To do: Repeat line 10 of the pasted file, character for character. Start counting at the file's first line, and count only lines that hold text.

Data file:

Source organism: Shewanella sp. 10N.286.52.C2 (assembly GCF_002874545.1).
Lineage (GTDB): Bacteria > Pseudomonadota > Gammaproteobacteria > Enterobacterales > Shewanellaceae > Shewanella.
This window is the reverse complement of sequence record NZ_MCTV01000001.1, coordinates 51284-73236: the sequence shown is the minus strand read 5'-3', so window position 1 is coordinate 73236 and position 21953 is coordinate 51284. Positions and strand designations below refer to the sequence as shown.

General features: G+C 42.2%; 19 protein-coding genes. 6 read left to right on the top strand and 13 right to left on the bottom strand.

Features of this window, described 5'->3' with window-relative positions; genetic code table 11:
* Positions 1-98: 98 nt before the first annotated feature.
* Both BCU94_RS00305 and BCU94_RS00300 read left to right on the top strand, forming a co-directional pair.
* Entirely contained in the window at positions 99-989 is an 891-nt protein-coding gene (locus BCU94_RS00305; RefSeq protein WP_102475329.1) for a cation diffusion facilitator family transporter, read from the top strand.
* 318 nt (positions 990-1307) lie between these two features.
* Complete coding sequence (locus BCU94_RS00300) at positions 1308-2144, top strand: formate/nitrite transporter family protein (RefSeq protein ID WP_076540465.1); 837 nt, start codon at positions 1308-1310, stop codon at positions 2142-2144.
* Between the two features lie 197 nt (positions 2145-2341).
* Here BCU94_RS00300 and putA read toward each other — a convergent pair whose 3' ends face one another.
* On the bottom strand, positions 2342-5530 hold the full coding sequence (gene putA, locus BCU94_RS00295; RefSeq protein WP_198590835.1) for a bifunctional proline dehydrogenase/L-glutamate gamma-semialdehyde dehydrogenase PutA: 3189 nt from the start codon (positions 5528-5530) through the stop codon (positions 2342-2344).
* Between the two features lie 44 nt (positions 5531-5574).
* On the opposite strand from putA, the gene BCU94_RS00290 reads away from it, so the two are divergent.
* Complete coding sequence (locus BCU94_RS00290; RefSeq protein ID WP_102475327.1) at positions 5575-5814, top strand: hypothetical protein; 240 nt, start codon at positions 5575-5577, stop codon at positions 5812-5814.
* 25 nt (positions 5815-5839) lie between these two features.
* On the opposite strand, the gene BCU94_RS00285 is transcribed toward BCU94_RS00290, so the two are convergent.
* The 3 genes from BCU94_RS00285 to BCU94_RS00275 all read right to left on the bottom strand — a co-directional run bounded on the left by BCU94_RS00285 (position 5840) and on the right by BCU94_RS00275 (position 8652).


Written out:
* Complete coding sequence (locus BCU94_RS00300) at positions 1308-2144, top strand: formate/nitrite transporter family protein (RefSeq protein ID WP_076540465.1); 837 nt, start codon at positions 1308-1310, stop codon at positions 2142-2144.